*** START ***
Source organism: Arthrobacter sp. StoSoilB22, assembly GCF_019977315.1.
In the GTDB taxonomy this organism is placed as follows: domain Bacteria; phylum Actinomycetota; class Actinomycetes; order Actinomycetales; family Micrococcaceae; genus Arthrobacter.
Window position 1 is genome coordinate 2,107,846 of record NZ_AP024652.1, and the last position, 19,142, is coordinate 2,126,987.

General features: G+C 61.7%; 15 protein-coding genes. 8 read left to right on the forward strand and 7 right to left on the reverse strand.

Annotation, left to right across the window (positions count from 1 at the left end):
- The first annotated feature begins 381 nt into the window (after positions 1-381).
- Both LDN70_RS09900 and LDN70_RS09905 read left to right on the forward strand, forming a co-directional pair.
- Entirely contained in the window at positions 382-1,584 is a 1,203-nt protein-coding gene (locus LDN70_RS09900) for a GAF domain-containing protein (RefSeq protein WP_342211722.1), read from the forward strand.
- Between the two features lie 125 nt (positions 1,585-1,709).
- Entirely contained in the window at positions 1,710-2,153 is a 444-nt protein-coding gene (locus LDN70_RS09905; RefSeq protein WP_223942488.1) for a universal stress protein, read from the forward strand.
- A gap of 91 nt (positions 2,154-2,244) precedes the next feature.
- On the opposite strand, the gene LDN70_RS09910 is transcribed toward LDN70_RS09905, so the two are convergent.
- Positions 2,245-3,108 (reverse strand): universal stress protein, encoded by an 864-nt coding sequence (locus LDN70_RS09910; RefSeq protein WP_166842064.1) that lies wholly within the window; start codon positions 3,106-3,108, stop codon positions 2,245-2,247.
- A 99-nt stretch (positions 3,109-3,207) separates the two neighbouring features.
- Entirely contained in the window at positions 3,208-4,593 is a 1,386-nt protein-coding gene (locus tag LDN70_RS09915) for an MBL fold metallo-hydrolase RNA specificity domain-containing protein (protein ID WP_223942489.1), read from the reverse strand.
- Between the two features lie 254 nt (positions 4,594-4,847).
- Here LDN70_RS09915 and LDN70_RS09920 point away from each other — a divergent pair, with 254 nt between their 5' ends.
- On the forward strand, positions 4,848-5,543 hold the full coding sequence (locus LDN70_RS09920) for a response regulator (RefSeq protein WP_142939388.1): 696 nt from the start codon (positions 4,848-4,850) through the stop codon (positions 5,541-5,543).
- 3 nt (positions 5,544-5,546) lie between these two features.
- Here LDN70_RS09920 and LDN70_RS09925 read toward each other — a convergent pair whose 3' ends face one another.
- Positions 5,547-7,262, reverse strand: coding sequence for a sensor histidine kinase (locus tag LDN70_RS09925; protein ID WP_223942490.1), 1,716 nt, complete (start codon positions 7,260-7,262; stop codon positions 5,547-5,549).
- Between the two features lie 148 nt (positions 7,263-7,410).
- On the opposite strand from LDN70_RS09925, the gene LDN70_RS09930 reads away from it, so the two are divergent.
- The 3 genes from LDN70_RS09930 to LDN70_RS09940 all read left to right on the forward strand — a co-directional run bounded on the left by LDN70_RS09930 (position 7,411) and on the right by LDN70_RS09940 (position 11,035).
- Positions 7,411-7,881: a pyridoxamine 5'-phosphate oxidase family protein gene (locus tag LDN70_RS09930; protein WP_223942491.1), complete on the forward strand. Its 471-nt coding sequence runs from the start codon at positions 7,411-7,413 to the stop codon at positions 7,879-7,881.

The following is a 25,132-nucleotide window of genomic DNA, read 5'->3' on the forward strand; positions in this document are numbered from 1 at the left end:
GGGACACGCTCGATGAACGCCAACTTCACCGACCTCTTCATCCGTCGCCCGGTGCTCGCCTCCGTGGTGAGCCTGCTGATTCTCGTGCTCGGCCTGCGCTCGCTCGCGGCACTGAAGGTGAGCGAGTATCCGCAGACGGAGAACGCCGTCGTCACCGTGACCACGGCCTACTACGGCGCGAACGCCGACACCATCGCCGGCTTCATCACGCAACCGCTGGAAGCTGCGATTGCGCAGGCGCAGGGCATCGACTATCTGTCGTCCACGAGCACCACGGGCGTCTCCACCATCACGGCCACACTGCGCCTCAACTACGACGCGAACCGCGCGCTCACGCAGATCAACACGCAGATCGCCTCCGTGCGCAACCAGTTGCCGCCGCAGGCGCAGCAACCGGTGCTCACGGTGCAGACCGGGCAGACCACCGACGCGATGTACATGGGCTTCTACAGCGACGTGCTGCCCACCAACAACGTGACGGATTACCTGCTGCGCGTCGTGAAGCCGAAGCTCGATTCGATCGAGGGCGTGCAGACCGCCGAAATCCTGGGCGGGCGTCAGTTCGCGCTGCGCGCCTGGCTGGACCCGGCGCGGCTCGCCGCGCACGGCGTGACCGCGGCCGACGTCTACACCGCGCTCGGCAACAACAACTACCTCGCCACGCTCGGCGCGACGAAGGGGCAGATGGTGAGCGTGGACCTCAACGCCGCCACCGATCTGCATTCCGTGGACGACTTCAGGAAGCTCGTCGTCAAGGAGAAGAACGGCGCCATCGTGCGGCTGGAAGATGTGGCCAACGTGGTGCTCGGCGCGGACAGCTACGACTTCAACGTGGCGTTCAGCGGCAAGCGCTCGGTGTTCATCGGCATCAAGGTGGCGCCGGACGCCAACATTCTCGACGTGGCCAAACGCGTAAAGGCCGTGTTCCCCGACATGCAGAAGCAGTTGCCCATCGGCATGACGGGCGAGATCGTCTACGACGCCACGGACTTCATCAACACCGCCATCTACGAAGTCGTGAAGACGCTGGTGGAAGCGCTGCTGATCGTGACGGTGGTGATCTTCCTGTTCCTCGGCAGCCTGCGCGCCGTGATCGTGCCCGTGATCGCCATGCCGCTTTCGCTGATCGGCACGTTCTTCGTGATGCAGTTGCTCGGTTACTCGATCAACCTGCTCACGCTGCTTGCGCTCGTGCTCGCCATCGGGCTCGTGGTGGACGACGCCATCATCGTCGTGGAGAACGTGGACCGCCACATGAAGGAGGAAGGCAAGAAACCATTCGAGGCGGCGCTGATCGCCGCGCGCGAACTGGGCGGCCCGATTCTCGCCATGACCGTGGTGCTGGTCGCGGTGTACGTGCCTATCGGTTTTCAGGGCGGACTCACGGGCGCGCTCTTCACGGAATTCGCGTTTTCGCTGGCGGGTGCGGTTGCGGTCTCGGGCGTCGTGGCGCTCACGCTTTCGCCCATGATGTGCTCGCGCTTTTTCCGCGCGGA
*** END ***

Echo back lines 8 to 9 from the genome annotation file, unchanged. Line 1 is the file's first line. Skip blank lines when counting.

- Entirely contained in the window at positions 382-1,584 is a 1,203-nt protein-coding gene (locus LDN70_RS09900) for a GAF domain-containing protein (RefSeq protein WP_342211722.1), read from the forward strand.
- Between the two features lie 125 nt (positions 1,585-1,709).